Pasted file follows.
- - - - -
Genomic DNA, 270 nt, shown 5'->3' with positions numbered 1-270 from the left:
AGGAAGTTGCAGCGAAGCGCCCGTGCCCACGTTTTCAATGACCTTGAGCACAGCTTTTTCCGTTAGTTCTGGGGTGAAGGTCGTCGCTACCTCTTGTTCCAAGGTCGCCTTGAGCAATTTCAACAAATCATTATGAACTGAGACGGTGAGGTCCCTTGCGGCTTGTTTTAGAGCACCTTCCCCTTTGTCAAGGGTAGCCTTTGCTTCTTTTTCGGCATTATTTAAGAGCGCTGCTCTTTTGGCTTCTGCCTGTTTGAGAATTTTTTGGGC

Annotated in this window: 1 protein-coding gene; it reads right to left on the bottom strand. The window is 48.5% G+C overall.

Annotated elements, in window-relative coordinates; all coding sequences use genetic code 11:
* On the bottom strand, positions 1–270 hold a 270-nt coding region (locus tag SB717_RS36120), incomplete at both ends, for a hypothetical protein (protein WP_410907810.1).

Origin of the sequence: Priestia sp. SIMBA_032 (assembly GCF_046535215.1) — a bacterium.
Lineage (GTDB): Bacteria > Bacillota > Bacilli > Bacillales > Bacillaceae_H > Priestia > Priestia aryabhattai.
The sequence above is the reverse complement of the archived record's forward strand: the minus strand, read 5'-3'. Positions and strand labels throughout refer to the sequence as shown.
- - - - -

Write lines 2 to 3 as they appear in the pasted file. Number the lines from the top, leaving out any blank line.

AGGAAGTTGCAGCGAAGCGCCCGTGCCCACGTTTTCAATGACCTTGAGCACAGCTTTTTCCGTTAGTTCTGGGGTGAAGGTCGTCGCTACCTCTTGTTCCAAGGTCGCCTTGAGCAATTTCAACAAATCATTATGAACTGAGACGGTGAGGTCCCTTGCGGCTTGTTTTAGAGCACCTTCCCCTTTGTCAAGGGTAGCCTTTGCTTCTTTTTCGGCATTATTTAAGAGCGCTGCTCTTTTGGCTTCTGCCTGTTTGAGAATTTTTTGGGC

Annotated in this window: 1 protein-coding gene; it reads right to left on the bottom strand. The window is 48.5% G+C overall.